2000th Post

2000th Post

That’s an insane number, especially for someone who blogs fairly sporadically and without consistency. It’s funny, I was staring at this blank post editor for a couple days now, not knowing what on earth to write about. There were so many negative topics: birthdays (I don’t like mine), not being in the house for Christmas, this time of year in general and stressful holidays, money, taxes, net neutrality. I could go on, but I won’t. I don’t want to talk about those things. I don’t want to be sad, or depressed, or angry, or whatever the heck this is.

I choose Joy.

I have so much to be thankful for. My wonderful wife and child, the support of our friends and family, an awesome church, a place to stay, a good job. I’m also thankful for this. This little white box I’m typing words into. Sometimes it’s the little things we take for granted. The opportunity and privilege I’ve had to have an open forum to speak my mind for years now is not something that should be taken lightly. Even if no one reads them, these 2000 posts are something cathartic for me personally. I may not post every day. I may not post every week, but when I do it’s at least something I feel like I needed to say.

Sure, some of those things might just be stupid pictures of baseball cards. That happens. Not because baseball cards are important, but because they were important to me at the time I wrote about them. It’s that sense of accomplishment, about collecting, that’s part of me. So, it’s not posts about cards, they are posts about me. That’s what we’re all doing. We’re not writing about things. We’re writing about things in our lives. Things we find interesting. It’s a little slice of our personalities.

So, if it’s a post about me, there’s only one thing I want to talk about.

I just want to say thank you.

Thank you to every person who read a blog post these past few years. Thank you to every person who listens to me ramble in real life. Thank you to our friends who love us and support us. Thank you to my father-in-law, who’s home we’ve taken over these past couple months. Thank you to my company for the time off and the gift-cards to help out. Thank you to my co-workers for being supportive. Thank you even to the government agencies who are trying to help. Thank you to two random guys from Dallas and their awesome fishing boat for coming to get us. Thank you to the local police department and fire department for setting up shelters and driving dump trucks through high water. Thank you to my friends in Dallas, who brow beat me until I accepted their charity, lol. Thank you to everyone who worked on our house, who did demo, ripped out sheet rock and pulled up carpet. Thank you for making us meals. Thank you for every message, email and card you all sent. Thank you to anyone who’s ever sent me a baseball card. Thank you for praying for us. Thank you for everything.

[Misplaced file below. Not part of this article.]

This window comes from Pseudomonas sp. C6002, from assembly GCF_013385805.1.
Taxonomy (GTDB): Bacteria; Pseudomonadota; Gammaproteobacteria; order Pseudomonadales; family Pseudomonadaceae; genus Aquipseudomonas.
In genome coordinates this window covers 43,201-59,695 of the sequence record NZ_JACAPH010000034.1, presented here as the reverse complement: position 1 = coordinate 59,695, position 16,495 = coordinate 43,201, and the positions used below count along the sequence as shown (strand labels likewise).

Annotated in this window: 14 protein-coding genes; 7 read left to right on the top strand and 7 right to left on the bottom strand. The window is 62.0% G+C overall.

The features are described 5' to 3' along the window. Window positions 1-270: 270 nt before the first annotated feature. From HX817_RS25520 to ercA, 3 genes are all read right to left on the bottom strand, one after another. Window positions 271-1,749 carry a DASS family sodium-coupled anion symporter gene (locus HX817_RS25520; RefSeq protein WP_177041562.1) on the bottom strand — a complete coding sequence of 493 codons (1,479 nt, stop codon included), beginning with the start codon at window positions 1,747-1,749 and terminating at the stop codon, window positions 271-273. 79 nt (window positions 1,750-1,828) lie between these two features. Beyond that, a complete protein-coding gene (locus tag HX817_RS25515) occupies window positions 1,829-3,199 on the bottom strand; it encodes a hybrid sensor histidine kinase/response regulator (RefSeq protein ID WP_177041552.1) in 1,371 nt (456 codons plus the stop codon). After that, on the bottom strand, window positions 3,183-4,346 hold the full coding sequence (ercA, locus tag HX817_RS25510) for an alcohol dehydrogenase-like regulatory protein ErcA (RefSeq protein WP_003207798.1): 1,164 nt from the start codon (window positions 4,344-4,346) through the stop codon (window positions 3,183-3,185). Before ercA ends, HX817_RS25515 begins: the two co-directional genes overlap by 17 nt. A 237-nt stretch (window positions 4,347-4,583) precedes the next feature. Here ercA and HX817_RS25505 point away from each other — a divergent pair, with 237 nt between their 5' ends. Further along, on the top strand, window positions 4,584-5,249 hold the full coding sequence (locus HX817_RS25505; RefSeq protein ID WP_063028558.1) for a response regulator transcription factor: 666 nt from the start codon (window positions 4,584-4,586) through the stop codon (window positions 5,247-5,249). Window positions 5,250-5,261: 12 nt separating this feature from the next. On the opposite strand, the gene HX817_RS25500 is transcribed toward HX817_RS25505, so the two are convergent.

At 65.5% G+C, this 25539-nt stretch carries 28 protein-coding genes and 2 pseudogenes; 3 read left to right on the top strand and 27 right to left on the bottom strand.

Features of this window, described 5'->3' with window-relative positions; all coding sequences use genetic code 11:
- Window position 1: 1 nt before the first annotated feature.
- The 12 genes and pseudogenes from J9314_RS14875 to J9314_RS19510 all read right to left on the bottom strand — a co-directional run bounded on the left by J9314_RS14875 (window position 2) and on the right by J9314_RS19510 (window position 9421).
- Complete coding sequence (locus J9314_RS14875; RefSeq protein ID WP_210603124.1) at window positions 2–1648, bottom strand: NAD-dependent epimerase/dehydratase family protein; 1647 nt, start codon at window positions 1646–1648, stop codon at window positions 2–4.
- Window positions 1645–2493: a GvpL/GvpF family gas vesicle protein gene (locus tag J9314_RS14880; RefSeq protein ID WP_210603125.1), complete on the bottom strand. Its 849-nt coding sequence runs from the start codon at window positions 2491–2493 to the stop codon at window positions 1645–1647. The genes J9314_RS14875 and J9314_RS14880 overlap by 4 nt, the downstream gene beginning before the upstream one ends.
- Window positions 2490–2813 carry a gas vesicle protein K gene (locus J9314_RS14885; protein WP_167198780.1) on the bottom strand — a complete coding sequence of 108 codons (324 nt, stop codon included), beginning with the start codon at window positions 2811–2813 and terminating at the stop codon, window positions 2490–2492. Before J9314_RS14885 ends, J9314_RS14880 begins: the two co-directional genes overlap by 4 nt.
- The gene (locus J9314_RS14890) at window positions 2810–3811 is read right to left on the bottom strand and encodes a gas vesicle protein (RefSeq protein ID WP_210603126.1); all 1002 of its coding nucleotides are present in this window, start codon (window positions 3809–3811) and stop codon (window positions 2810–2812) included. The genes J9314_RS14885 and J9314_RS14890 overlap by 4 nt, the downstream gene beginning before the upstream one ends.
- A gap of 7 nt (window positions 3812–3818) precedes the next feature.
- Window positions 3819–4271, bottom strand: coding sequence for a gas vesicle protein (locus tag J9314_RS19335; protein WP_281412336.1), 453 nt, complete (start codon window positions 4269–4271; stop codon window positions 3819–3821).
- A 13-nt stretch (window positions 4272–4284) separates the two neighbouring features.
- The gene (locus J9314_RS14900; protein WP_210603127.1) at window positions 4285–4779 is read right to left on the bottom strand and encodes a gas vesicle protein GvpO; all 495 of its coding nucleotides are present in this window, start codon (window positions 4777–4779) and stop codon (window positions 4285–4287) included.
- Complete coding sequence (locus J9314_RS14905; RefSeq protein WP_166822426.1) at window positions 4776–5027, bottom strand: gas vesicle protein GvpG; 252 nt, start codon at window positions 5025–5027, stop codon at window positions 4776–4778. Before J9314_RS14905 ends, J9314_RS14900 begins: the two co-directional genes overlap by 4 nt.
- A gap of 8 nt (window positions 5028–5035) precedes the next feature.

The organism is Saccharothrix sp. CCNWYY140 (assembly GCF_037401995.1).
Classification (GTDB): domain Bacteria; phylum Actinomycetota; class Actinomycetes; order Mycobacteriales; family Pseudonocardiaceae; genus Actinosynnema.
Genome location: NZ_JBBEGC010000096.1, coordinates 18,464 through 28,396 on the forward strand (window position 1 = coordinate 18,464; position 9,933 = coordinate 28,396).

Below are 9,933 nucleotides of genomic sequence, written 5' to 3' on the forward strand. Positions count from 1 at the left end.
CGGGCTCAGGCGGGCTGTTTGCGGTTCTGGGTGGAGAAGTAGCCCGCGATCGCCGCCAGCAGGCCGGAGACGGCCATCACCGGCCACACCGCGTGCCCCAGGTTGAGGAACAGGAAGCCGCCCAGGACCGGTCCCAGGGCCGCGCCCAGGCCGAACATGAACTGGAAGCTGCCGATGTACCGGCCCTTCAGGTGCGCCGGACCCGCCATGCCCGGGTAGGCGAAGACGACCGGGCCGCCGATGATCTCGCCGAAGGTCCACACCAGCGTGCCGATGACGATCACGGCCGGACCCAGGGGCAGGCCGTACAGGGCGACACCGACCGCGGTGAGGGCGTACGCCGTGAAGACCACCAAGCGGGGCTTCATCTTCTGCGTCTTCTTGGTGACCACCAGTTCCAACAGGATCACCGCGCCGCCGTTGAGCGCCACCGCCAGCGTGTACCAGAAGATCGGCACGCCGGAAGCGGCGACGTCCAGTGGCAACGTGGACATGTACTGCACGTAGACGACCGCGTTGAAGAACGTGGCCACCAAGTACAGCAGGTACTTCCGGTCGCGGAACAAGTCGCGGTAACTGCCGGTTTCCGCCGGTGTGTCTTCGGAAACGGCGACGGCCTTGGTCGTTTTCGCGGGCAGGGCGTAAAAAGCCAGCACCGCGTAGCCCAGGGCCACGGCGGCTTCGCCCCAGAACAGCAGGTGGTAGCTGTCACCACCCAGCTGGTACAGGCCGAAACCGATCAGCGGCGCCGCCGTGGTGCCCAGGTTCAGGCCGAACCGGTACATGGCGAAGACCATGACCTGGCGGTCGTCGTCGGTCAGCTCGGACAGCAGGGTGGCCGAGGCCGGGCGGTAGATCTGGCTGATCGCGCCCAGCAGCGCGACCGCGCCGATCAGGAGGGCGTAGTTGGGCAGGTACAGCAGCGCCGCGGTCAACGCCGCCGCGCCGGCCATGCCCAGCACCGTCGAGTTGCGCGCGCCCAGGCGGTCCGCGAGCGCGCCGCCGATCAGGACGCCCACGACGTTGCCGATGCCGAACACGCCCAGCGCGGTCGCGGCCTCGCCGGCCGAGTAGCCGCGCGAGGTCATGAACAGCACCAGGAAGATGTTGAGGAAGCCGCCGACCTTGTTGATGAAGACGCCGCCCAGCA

Thank YOU for reading.




I’m trying very hard to resist the urge to go to Target at the moment. Why? Because I have a weakness for shiny cards that I absolutely don’t need. So far I’m winning, but it’s been a struggle this morning. Anyone mind if I vent a little this morning? Cool.

At the top of my rationale for not going to Target is the fact that they won’t have anything I want in the first place. I have three Targets within driving distance, 2 “super” Targets and one smaller original Target. None of them get any of the retail exclusives allegedly available these days. The only retail exclusive I’ve seen in the past THREE YEARS was Bowman Platinum at ONE of my 5 Walmarts within reasonable distance. So, there’s not really any point in going, which of course leads me to believe that “retail exclusive” cards are a giant joke in the first place. What’s the point? Honestly, the card industry is so completely backwards it’s almost, several times, lead me to throwing up my hands and just giving up.

What’s the point in collecting anything that’s impossible to collect? There are no stores I could go to that carry these products, 99.9% of my entire collection has been purchased online on the secondary market. People collect lots of stuff, in a wide variety of categories. People collect watches, and there are watch stores in every mall. People collect action figures and/or vinyl toys, and there are dozens of places to buy them (Hot Topic, Box Lunch, Barnes and Noble, Target/Walmart, etc). People collect books, music, video games, movies, dishes, gadgets, sunglasses, shoes, debt, you name it, it’s collectable. All those things have stores where you could find something you’re looking for. Even the broader category of “sports memorabilia” has stores. I went to the largest mall in Houston over the weekend: The Galleria. It has a hockey rink, 4 floors of shops, a hotel and a dozen restaurants. It has TWO sports memorabilia stores. TWO. You know what both of those stores don’t sell? Cards. I can buy a $2000 Tom Brady signed helmet, but I can’t buy a $2 pack of cards.